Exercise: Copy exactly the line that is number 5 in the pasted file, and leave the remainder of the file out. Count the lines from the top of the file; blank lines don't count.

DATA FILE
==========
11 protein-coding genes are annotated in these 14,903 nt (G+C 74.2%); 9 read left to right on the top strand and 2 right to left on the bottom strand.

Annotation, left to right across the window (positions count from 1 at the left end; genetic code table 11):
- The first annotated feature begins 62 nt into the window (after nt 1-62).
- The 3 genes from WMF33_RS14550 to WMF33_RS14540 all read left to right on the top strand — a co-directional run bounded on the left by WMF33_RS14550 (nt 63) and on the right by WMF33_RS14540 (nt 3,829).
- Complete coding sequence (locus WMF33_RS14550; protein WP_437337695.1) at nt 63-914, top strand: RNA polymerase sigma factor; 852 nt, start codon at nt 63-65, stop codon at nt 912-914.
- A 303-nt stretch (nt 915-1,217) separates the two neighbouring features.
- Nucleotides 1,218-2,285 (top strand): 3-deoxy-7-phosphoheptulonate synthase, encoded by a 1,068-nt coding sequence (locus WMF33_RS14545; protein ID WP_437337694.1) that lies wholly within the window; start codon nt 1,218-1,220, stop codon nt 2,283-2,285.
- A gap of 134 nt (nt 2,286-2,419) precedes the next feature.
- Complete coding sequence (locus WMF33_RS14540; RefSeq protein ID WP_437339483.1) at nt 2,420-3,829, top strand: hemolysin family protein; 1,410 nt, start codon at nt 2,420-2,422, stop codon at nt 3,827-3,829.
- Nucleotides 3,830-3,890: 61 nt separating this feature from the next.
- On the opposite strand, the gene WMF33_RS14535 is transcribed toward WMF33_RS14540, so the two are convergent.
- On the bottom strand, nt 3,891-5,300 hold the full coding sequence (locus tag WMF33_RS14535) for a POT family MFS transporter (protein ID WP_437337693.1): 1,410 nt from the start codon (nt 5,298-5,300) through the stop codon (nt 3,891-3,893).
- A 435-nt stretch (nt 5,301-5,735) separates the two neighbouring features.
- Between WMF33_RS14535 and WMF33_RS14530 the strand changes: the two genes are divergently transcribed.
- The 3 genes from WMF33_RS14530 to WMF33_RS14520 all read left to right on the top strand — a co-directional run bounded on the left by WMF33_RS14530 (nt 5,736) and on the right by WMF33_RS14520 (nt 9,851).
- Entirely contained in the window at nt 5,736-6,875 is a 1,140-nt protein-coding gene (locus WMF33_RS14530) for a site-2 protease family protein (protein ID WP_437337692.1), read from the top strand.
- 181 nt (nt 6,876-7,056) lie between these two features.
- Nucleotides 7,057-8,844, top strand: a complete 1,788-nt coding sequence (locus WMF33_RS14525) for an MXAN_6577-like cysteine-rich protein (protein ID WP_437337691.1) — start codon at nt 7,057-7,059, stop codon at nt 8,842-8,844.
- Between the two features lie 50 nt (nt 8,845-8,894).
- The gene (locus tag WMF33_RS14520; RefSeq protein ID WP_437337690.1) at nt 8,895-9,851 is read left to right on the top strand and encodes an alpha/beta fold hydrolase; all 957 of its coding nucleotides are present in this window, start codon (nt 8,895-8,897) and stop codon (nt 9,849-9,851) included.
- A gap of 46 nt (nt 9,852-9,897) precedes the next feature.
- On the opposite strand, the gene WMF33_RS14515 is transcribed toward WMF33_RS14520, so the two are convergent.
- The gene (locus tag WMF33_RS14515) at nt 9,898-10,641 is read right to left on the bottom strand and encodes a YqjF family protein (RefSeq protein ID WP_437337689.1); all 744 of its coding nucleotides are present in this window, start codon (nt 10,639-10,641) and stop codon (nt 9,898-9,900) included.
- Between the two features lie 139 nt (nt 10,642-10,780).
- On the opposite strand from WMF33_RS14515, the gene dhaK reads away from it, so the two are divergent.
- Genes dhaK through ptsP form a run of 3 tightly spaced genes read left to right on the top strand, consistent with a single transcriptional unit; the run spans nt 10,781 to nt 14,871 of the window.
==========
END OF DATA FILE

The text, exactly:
- Complete coding sequence (locus WMF33_RS14550; protein WP_437337695.1) at nt 63-914, top strand: RNA polymerase sigma factor; 852 nt, start codon at nt 63-65, stop codon at nt 912-914.